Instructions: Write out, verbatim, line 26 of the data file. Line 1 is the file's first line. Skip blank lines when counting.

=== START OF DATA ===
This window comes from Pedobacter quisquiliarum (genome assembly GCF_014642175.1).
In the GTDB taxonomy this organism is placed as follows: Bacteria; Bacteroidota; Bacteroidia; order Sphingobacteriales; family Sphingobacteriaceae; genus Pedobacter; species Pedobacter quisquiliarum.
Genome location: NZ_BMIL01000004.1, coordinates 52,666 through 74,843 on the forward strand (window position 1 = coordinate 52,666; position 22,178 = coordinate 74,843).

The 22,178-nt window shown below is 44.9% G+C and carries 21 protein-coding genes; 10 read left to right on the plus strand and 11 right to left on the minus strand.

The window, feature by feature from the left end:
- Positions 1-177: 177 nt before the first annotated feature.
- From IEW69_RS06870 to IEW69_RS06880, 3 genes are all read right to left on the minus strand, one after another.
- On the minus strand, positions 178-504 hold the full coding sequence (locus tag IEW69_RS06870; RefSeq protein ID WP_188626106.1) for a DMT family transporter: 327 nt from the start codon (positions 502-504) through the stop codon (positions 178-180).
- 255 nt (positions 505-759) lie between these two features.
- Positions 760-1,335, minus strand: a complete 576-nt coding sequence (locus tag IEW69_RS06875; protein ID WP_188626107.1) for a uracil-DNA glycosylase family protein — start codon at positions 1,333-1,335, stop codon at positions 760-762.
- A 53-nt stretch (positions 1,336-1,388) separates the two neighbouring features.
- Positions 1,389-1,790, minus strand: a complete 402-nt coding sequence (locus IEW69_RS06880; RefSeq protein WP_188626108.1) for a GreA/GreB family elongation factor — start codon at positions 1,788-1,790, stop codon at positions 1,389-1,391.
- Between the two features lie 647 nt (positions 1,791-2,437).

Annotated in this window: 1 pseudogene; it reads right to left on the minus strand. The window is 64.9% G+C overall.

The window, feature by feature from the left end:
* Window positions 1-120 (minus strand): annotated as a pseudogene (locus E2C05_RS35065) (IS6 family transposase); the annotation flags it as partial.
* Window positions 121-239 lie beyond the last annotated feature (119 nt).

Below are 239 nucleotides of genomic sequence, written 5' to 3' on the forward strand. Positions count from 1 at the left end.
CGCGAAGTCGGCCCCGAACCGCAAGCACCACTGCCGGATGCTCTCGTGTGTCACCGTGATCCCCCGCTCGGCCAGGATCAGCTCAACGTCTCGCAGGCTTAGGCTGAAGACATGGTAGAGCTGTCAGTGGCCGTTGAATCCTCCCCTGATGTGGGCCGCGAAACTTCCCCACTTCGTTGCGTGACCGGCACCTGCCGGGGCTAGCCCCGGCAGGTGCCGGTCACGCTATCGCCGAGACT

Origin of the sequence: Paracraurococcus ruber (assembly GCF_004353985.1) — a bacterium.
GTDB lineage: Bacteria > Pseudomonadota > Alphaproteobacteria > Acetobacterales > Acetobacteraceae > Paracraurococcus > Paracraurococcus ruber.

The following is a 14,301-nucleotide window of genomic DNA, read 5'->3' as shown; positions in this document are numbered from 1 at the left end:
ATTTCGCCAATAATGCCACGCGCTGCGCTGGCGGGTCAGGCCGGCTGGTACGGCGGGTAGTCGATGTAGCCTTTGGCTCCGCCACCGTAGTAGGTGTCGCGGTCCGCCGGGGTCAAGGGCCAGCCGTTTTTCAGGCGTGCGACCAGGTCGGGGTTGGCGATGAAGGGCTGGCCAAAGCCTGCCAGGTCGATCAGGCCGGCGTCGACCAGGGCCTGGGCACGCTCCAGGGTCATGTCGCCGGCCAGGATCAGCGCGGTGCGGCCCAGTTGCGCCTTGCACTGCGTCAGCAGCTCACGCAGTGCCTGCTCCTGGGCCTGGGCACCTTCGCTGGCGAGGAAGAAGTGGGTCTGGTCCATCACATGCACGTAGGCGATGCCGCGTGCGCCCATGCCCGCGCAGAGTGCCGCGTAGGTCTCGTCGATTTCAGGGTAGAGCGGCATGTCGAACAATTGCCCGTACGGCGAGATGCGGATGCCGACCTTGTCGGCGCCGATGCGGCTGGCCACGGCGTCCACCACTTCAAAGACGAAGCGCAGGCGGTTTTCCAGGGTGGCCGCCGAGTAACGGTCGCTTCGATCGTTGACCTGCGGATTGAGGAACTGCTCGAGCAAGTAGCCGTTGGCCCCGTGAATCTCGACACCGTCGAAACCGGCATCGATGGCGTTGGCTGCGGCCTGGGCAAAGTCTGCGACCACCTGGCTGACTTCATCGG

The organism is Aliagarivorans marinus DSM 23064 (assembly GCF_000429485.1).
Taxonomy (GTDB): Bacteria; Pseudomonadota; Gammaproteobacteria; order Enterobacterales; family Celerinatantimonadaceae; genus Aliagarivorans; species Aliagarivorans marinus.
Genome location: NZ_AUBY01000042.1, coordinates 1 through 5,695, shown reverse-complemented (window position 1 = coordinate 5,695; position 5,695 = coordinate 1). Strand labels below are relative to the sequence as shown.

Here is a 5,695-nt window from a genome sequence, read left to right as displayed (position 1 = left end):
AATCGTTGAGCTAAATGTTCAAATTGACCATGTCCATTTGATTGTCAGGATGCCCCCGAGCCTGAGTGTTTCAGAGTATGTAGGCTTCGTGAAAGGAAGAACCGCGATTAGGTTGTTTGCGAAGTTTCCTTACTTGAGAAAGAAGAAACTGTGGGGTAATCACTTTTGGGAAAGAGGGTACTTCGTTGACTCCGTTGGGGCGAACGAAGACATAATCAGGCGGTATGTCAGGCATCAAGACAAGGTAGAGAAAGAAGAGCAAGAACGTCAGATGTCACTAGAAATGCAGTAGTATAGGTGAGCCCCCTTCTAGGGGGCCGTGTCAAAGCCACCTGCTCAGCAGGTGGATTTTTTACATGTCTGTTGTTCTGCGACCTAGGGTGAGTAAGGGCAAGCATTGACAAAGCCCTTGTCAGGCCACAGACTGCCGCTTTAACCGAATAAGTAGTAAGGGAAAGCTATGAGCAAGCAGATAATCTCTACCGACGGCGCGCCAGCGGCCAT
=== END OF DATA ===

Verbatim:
Genome location: NZ_AUBY01000042.1, coordinates 1 through 5,695, shown reverse-complemented (window position 1 = coordinate 5,695; position 5,695 = coordinate 1). Strand labels below are relative to the sequence as shown.